Book Review: The Ghost Writer, by John Harwood

1.5 Stars

Well, my year of reading crappy books (with a few exceptions here and here) continues.  The sad thing is, I’ve read two other books by this author (The Seance and The Asylum), and loved them. In his defense, this was his debut novel. So, if you’ve read this and hated it, please try one of the aforementioned, as they are much better.

1200098

This story is actually multiple stories in one. There are four short stories, in their entirety, throughout the book. Weaving them all together is the main plot line. Or really, lack of main plot line. Absolutely nothing of note happens to the protagonist until 3/4 of the way through the book. Hence the need for the short stories.

I’ve read books that feature short stories in the narrative before, but this one was done poorly. Three of the four have nothing to do with the main story, other than setting. The fourth is the important one, and I think the book would’ve been better if this was the only one featured. I got the impression, since this was Harwood’s first novel, that he had these short stories lying around and decided to just throw them in there. Not only did they not move the main story line along, they contributed to confusion while reading. Keeping track of characters from two different stories is bad enough, but four and a main story? It’s insane. Especially since the important fourth story’s characters mirror those of the ‘real’ world so closely.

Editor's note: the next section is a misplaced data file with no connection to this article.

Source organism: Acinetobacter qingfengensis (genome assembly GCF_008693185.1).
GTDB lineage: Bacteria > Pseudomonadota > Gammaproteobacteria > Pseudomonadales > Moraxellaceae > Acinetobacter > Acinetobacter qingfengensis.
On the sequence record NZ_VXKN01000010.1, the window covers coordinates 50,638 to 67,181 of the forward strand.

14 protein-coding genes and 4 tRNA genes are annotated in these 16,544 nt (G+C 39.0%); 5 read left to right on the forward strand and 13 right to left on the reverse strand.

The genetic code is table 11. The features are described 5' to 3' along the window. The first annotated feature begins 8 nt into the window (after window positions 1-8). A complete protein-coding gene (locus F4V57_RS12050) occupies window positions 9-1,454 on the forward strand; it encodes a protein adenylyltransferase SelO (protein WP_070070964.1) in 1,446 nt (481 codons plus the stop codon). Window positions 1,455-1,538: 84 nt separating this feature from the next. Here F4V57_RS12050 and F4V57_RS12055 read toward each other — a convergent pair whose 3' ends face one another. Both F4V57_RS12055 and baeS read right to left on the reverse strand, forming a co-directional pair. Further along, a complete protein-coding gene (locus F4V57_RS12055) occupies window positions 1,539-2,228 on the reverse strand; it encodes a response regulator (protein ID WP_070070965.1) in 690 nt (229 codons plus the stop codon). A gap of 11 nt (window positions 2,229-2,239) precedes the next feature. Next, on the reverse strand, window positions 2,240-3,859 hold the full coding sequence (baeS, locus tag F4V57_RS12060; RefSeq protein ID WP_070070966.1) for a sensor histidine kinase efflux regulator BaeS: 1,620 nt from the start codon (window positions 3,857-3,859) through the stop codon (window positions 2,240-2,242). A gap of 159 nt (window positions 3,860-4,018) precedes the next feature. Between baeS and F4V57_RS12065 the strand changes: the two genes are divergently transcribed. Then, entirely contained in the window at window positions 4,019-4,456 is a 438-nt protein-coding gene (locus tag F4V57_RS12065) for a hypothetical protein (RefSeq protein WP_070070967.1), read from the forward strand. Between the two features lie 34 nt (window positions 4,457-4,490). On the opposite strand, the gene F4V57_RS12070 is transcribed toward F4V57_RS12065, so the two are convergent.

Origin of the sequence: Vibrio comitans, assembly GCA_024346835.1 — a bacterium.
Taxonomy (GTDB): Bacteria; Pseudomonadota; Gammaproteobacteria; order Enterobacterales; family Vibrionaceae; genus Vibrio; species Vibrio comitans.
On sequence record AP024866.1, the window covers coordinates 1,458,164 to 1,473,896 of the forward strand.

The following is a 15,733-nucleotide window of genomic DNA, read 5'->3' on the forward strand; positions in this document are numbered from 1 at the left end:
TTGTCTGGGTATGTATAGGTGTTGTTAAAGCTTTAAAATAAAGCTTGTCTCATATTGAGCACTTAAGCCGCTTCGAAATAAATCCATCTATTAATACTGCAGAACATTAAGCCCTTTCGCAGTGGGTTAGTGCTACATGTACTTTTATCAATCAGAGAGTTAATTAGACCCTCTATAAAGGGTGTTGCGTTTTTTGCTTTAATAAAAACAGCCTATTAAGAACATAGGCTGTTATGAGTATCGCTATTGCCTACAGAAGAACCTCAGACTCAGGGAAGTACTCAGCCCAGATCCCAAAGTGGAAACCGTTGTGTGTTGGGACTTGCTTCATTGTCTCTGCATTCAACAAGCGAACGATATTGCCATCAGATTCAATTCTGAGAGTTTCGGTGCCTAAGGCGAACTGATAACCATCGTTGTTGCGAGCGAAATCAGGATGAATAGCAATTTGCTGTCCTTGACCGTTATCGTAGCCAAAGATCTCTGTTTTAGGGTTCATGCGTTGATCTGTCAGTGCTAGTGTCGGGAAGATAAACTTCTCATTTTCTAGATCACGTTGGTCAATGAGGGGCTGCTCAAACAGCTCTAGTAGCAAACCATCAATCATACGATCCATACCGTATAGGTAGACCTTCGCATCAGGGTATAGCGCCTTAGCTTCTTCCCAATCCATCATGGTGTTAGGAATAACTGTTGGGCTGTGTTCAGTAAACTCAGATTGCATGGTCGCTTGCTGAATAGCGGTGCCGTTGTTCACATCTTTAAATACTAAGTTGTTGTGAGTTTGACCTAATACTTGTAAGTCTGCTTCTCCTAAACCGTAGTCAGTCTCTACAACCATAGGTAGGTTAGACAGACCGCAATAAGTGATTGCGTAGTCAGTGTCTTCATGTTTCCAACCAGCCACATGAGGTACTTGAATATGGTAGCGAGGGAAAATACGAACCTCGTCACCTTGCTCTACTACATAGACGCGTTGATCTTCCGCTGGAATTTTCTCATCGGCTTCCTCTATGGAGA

Then there’s the infamous ending. It just drops off. Literally. I’ve read a lot of short horror stories, and most of them sort of drop off at the end, leaving you unsatisfied and wondering what happened next. I don’t mind those, since they’re short stories. Doing that in a novel seems ridiculous.

The last thing I’m going to mention is the lack of other reviewers picking up on the amount of Dickens in here. I’ve seen people compare this to Poe’s Fall of the House of Usher. No. It’s clearly Great Expectations. Almost down to the last detail. Come on, people. Harwood even references it twice.

I’ll continue to read Harwood’s work, since I know he got better after this debut. If you’ve read anything of his before and want more, skip this one and wait until he writes something new.

Advertisements

Thoughts?

Fill in your details below or click an icon to log in:

WordPress.com Logo

You are commenting using your WordPress.com account. Log Out / Change )

Twitter picture

You are commenting using your Twitter account. Log Out / Change )

Facebook photo

You are commenting using your Facebook account. Log Out / Change )

Google+ photo

You are commenting using your Google+ account. Log Out / Change )

Connecting to %s